The Rio is one of those hotels that is hard to get a bead on. There is a lot to like about the place - terrific rooms, enough to do so that you never need leave the building, friendly service, and more. But there are also a few issues that can't be overlooked that keep The Rio from being one of my favorites.
I find the Carnavale in Rio atmosphere to be a bit overwhelming, mostly in the older parts of the casino where the low ceilings, crowded floor plan, and general gaming merriment conspire to create more "energy" than I like. The newer parts of the casino in the Masquerade Village area have a higher ceiling and are little less claustrophobic, but still lound.
But with over 120,000 square-feet of casino space you should be able to find someplace you can be comfortable. And don't forget that as part of the Caesars corporate family you can earn points on the Total Rewards slot club and redeem them at any Caesars property nationwide.
The rooms have always been one of The Rio's strengths, although they are not technically the suites they claim to be if you, like Webster's dictionary, define a "suite" as a group of rooms occupied as a unit. Rather, they are oversized single rooms with sectional sofas, tables, writing desks, and beds of course with a separate bathroom/dressing area. And yes, I know a bathroom counts as another room but if that is the argument for defining these as suites then almost every hotel room in the world is a suite.
They are of course very large rooms - bigger than any most other standard accommodation except for perhaps those at The Venetian or Cosmopolitan. They all come equipped with all (or most of) the following: high-speed internet access, hair dryers, irons and boards, safes, dual vanities, televisions with in-room movies and Nintendo style games, coffee maker, mini-fridge, and more. The furnishings are well-tended and are almost consistently updgraded to keep things fresh.
The newer "Samba" rooms feature all of the above amenities but with a brightly colored design scheme. They are nice, if a little too energetic for my tastes.
For entertainment you have the always dependable Penn & Teller and their intelligent magic show; the impossibly hot guys at Chippendales strutting their stuff; and the VooDoo Zipline, a thrill ride that sends people on a motorized chair contraption thing between the two hotel towers. Yikes!
I still find the location to be a tiny bit of a drag. Yes, it's just across the freeway but it's still quite a hike to The Strip, especially if it's hot outside. And yes, they offer free shuttle service to Harrah's but then you're on their timetable instead of your own and that can be annoying.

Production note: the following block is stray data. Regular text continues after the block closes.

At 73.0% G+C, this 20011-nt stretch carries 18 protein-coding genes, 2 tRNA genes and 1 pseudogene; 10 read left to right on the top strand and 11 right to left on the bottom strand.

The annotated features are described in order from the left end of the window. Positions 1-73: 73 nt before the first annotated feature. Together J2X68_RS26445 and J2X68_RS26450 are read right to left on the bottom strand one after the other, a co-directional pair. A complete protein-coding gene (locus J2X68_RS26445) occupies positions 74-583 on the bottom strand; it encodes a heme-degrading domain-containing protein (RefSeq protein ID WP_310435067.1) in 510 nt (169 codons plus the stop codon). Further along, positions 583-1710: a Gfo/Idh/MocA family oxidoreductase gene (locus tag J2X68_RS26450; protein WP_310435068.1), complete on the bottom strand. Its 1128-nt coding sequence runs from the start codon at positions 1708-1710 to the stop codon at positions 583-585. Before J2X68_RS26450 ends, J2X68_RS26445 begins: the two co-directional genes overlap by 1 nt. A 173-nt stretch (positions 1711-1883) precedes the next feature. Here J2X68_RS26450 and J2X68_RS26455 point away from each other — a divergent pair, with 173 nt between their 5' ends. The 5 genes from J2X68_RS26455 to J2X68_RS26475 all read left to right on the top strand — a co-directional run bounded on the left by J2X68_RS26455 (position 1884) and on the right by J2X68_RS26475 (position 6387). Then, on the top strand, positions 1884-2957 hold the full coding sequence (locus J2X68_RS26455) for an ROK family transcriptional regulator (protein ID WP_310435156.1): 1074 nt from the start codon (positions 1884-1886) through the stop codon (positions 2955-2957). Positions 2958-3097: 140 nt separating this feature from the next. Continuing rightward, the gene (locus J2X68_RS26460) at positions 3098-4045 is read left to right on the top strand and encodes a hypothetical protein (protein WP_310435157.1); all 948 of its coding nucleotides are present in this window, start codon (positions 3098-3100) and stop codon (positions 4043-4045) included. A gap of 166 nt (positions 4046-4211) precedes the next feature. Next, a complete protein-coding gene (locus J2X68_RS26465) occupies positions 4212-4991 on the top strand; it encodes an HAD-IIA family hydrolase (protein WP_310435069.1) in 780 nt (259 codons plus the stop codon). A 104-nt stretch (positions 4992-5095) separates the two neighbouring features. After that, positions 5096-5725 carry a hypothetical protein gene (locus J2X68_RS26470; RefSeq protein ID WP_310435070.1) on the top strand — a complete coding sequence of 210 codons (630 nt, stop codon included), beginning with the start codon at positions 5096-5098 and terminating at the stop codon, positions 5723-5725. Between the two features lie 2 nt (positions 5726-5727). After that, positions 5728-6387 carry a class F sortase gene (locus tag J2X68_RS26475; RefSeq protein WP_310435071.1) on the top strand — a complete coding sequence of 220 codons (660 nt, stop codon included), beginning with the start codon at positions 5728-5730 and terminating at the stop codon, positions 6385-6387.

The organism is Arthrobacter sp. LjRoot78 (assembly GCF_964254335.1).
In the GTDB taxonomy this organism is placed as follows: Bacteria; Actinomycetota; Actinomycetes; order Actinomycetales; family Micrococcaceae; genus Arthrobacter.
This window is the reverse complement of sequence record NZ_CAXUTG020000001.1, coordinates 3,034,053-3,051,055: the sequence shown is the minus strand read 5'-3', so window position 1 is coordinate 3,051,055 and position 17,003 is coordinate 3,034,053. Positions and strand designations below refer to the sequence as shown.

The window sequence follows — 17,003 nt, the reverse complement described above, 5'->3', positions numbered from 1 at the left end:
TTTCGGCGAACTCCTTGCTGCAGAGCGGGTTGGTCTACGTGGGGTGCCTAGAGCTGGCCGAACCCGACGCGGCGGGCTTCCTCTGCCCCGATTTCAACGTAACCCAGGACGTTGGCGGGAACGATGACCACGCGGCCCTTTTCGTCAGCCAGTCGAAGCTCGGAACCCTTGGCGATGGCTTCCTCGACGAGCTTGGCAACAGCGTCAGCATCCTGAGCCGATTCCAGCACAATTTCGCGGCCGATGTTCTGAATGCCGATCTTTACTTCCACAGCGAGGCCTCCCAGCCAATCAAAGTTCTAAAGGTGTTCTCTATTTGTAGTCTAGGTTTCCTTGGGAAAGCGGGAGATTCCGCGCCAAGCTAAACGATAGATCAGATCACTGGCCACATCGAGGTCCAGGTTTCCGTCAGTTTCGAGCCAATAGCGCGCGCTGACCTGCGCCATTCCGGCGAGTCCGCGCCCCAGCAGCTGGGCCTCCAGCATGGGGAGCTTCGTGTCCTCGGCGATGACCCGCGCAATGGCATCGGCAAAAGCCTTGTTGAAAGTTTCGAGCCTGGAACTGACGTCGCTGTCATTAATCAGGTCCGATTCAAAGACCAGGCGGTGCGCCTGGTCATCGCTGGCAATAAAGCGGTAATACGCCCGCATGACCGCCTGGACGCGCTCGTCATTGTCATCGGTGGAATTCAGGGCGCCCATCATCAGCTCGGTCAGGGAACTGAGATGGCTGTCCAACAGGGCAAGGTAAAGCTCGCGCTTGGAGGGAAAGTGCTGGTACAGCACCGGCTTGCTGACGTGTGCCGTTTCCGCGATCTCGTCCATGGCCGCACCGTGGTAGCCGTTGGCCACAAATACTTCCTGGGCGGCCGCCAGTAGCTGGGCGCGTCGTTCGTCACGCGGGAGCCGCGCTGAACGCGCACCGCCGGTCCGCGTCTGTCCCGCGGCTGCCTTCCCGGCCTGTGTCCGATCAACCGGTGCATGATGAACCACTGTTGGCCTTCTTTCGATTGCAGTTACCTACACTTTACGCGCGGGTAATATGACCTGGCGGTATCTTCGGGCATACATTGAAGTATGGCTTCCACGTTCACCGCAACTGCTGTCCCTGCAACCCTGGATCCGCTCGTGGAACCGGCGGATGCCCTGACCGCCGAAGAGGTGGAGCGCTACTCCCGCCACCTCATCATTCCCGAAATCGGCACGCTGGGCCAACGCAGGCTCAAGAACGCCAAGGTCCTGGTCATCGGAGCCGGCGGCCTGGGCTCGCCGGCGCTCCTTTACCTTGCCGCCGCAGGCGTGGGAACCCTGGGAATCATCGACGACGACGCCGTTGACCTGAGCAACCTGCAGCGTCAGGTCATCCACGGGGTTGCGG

Then again, why you'd ever need to leave is another question all together. There are more than a dozen restaurants including one from celebrity chef Guy Fieri, several shows, shopping, nightclubs, bars and lounges, a spa and salon, wedding chapels, convention and meeting facilities, a race and sports book, and an affiliated golf course just in case you get bored. Check the related reviews below for some of the best of the bunch.
It's worth noting that Rio is one of the only hotels on The Strip that allows pets. For an extra $20-25 per night, guests can bring up to two dogs, each weighing up to 50 pounds. Once in the room, Fido or Fluffy will be greeted with water and food bowls, a special doggie mat, treats, and even a special room service menu. In addition, you will receive packets that direct you to special dog walking areas and the disposable waste bags to take care of their business afterward. They even have a doggie concierge of sorts that can give you information about local pet services including grooming, walking, and vet care.
The service is a definite plus now. I often used to find the staff inconsiderate at best and downright surly at worst. However on our recent visit I got friendly smiles from almost everyone (there was that one bartender...) and that makes all the difference in the world.
For a long time, the prices here were higher than they deserved to be but nowadays, with increased competition, they have sunk down to bargain levels. I have seen rooms for as low as $39 during the week and $119 per night on the weekends, although the more common price range I've seen is about $30-50 higher than that. That is not including their fairly outrageous nightly resort fee of $30 per night. Worth it? If you can appreciate the good and overlook the not-so-good, then yes.